• Drive to the south east corner of the island and see Point Robinson Lighthouse, with a rocky seashore, hikes, and a great view of Mt Rainier.
  • Hike one of the on-island trails. Most of the island maps show a few which start from the island’s roads.
  • Take the ferry off of the island from the north to visit Seattle or from the south to visit Tacoma. Two hours from Tacoma is the Mt Rainier National Park and two hours to the west from Southworth is the Olympic mountain range and Hurricane Ridge via Port Angeles. The Olympic Peninsula has many remote and beautiful things to see.

DSC_1740

Charmingly, the downtown Vashon Theater shows mainstream movies, but only for a night or two, so catch them while you can. There is a posted schedule and movies are only in town for a short time.

Two restaurant and food options we enjoy downtown are May’s for Thai food (do make a reservation) and the Glass Bottle Creamery (no reservation necessary).  Towards the Vashon Theater, near the Zombie Restaurant and across from the Vashon Presbyterian Church is the relatively new Glass Bottle Creamery.

We stopped there on a warm June evening to try their handmade ice creams and sorbets. My boys tried the coffee chip and mint chip. I tried their toasted coconut and one of their fruit sorbets. They were both dairy free. I tried them as a single (two flavors together) in a gluten free cone. I was impressed by the variety of options available in their dairy free and gluten free choices. Their servings were generous. They have ice creams as well as cakes available in their tiny shop on Vashon Highway. They are also at the Farmers Market in their bicycle driven cart.

Many other island hikes are covered in the books on Vashon Island available. The Country Store sells a variety.  Here are general island websites with additional information: https://vashon-maury.com or  http://www.vashonchamber.com/

Blue Sky Farm Vashon

Here is more information about the Blue Sky Farm vacation rental on Vashon.

DSC_9429

You can see availability, inquire about it, and reserve it, if desired via VRBO :

https://www.vrbo.com/1680612

See you on Vashon!

One thought on “Visiting Vashon Island and Blue Sky Farm

  1. A family from the Bay Area stayed at Blue Sky Farm from June 15 – 30, 2020. We are experiencing more folks visiting on driving holidays and staying for longer during this time of coronavirus. Here is an AirBnb review from Jonathan, which says more about Blue Sky Farm and Vashon from a guests point of view and with more recommendations:

    “A slice of heaven is insufficient to describe Blue Sky Farm on Vashon Island. It might just be the whole dang pie. And speaking of pie; if you bring supplies to make a crust, there is no shortage of pie cherries to be picked in late June to make one yourself. There are also bing cherries dangling from gorgeous tree just beside the house you can see from almost every room. Many of the resident birds (we identified nearly two dozen species on the farm alone) also eat to their hearts’ content. But that’s not a problem. There are plenty to go around. This is the land of abundance. And harmony. And tranquility. And in the late summer and early fall, it’s evidently the land of apples. We just happened to be too early to enjoy them. We stayed for two weeks at the end of June and we are already plotting our return. Tilda’s hospitality and attention to detail are second to none. She was such a pleasure to communicate with and was always prompt to reply. We loved our walks among the wide array of mature trees dispersed throughout the property. The sunsets over Colvos Passage were majestic from the back porch. From upstairs you can catch a glimpse of the Olympic Mountains. Everything here exudes charm — from the bird mural in the stairwell, to the stained glass in the bathroom, to the aging, but by no means dilapidated, barn, stable and studio buildings that dot the landscape. As a photographer, I was never able to find a bad angle. The farm is just a short drive from town where there are plenty of dining and shopping options. It’s also nearby a number of gorgeous parks, beaches and trails. On the island, you are never more than five minutes from a public space where you can take in nature. Our favorite hike was at Burton Acres which featured older second growth trees and gently graded trails. KVI was our favorite beach to visit but Fern Cove felt like a private nature preserve. Try to time your beach visits for low tide and bring some sandals or boots. Tilda supplies a superb local guide book that details all of the beaches and trails the island has to offer and how to get to them. If you are looking for somewhere to be rejuvenated, discover peace and experience what heaven might actually be like, look no further than Blue Sky Farm.”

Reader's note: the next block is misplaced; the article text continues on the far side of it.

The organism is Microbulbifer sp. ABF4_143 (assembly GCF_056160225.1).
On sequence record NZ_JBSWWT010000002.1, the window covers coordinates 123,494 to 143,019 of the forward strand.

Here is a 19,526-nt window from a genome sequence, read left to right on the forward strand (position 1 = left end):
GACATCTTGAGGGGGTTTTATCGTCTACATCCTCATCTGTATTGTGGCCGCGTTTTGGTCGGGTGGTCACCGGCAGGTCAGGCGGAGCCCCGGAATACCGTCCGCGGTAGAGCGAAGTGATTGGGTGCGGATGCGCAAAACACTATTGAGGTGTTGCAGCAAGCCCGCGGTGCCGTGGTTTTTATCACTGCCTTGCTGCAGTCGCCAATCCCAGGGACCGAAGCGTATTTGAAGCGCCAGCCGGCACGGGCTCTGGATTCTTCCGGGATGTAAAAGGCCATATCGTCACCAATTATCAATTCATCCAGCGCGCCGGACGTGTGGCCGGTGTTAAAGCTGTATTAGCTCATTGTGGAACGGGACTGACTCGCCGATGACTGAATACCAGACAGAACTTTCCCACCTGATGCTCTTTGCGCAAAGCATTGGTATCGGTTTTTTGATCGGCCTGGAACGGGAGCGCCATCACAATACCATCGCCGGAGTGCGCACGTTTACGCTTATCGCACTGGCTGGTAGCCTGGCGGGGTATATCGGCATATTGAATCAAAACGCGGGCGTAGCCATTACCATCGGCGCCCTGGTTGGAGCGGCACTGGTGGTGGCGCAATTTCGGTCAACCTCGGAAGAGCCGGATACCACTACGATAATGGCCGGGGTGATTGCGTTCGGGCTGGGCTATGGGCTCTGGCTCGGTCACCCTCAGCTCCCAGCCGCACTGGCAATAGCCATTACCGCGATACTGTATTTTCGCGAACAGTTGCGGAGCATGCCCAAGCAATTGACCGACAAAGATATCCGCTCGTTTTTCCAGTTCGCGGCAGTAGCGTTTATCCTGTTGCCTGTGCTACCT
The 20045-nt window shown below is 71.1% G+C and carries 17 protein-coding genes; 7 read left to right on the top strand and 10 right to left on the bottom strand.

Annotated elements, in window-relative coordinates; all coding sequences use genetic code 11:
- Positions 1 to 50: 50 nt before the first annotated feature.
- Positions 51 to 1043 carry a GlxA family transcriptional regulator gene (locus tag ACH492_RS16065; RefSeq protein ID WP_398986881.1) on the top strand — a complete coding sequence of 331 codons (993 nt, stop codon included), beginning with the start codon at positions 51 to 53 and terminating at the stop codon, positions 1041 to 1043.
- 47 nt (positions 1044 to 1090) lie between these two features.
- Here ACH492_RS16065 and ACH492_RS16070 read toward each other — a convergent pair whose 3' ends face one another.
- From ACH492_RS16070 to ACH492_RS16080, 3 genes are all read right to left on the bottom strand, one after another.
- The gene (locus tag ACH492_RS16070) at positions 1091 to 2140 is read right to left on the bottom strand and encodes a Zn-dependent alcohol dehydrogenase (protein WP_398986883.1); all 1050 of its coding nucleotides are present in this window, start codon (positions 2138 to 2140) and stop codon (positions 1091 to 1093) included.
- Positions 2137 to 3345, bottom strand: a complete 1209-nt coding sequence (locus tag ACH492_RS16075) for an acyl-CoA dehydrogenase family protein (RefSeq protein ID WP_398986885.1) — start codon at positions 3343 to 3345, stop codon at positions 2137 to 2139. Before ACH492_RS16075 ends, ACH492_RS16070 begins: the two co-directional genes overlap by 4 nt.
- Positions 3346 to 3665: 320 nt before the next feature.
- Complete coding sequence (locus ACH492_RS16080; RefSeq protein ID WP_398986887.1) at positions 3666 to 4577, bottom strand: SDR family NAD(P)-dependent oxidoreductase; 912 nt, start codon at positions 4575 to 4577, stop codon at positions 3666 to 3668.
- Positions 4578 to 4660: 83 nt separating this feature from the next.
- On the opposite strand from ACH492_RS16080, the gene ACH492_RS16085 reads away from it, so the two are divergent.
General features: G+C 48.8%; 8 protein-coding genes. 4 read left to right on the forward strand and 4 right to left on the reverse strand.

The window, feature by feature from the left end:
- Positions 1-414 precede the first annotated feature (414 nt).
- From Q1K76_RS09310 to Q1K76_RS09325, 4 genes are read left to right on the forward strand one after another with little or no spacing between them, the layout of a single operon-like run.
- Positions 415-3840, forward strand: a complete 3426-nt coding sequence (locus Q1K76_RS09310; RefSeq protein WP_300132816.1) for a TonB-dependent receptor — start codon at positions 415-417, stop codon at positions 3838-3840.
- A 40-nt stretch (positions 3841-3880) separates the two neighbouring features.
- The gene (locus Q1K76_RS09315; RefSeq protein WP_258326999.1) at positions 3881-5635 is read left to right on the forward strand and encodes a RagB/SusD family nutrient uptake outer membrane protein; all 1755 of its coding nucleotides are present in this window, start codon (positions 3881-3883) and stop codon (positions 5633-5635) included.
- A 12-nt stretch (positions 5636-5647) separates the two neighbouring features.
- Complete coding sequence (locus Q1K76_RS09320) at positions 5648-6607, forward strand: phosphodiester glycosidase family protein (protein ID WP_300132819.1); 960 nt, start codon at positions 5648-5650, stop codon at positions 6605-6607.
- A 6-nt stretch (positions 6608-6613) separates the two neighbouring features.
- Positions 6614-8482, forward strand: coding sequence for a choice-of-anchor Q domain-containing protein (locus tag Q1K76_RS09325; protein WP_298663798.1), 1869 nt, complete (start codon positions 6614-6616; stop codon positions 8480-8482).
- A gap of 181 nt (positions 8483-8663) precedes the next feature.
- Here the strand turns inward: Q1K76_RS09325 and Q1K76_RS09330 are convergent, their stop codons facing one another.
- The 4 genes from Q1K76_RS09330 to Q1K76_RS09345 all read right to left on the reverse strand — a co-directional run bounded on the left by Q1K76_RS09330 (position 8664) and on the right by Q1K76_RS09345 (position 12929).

Like

Leave a Reply

Fill in your details below or click an icon to log in:

WordPress.com Logo

You are commenting using your WordPress.com account. Log Out /  Change )

Google photo

You are commenting using your Google account. Log Out /  Change )

Twitter picture

You are commenting using your Twitter account. Log Out /  Change )

Facebook photo

You are commenting using your Facebook account. Log Out /  Change )

Connecting to %s